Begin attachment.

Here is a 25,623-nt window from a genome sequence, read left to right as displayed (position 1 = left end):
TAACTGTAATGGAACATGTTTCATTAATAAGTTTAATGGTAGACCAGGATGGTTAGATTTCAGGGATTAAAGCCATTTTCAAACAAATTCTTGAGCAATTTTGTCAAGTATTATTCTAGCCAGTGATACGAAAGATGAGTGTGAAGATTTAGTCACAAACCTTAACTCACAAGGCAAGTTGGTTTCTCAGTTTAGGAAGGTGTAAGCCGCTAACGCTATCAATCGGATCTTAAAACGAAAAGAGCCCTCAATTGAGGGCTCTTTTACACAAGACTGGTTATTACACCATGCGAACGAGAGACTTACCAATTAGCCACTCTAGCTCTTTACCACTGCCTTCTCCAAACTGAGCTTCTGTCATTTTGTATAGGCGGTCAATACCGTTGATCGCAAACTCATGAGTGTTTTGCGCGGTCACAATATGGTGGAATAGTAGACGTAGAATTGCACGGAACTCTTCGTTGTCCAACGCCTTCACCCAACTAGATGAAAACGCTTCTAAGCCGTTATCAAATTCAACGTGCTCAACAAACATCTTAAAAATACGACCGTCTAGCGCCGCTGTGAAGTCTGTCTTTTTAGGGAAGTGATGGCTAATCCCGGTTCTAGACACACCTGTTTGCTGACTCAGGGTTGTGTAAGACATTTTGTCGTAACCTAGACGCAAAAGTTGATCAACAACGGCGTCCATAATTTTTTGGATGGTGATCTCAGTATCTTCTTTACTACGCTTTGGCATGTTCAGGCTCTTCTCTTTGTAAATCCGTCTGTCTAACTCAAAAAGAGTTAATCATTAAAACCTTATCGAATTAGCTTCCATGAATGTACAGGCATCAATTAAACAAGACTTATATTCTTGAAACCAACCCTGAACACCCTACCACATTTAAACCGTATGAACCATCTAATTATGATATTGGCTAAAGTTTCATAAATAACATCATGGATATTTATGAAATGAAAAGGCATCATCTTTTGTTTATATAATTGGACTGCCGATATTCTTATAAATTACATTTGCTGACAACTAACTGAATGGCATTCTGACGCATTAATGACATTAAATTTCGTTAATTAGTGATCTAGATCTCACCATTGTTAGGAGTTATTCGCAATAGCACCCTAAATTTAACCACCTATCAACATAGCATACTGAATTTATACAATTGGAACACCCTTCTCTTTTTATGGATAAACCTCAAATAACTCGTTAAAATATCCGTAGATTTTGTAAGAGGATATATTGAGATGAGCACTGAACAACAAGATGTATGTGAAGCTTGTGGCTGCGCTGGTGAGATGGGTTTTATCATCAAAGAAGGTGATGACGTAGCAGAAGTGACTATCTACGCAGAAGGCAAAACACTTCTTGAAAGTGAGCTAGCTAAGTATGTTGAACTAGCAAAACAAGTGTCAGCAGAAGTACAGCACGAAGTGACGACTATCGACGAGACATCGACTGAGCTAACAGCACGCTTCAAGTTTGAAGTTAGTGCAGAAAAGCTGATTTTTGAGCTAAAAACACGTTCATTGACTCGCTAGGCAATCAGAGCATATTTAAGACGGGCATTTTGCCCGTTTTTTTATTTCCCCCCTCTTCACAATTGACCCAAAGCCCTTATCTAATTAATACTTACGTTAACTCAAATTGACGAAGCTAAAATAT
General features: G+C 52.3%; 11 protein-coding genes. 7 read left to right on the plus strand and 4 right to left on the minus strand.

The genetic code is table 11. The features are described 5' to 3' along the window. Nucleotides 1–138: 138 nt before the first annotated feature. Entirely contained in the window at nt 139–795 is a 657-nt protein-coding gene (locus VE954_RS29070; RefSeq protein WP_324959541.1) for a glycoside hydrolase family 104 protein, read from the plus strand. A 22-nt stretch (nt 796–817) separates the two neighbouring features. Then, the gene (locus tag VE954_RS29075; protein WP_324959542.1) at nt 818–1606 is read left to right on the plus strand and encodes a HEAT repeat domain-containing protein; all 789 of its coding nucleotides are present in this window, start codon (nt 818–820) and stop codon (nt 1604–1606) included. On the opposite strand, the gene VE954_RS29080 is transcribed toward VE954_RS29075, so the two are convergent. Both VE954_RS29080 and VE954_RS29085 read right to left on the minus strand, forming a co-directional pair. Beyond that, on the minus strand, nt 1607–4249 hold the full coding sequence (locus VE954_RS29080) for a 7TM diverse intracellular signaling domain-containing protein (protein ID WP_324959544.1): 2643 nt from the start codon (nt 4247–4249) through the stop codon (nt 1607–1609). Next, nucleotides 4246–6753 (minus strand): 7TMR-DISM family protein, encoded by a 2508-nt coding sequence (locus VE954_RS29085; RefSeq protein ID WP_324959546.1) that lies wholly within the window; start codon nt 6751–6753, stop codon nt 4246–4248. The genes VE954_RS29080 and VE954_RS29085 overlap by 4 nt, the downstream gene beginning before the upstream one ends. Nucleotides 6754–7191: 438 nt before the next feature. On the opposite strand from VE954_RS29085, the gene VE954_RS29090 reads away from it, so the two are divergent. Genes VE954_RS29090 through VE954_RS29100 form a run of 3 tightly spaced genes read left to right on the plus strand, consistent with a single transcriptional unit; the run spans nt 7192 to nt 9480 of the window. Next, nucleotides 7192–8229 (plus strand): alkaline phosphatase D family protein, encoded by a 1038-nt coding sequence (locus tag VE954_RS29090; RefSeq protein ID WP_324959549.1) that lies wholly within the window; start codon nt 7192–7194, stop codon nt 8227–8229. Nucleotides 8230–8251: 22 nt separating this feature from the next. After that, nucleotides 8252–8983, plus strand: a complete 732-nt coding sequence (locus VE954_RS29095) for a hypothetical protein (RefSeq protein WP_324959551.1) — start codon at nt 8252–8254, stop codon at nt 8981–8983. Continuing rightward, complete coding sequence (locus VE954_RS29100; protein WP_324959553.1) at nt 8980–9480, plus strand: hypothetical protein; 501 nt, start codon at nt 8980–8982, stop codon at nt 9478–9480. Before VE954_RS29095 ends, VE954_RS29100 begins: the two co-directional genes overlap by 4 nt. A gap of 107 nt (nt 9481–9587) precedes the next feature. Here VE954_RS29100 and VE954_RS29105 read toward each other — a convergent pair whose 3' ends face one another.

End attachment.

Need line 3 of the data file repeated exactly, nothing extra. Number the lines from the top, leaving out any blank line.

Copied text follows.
General features: G+C 52.3%; 11 protein-coding genes. 7 read left to right on the plus strand and 4 right to left on the minus strand.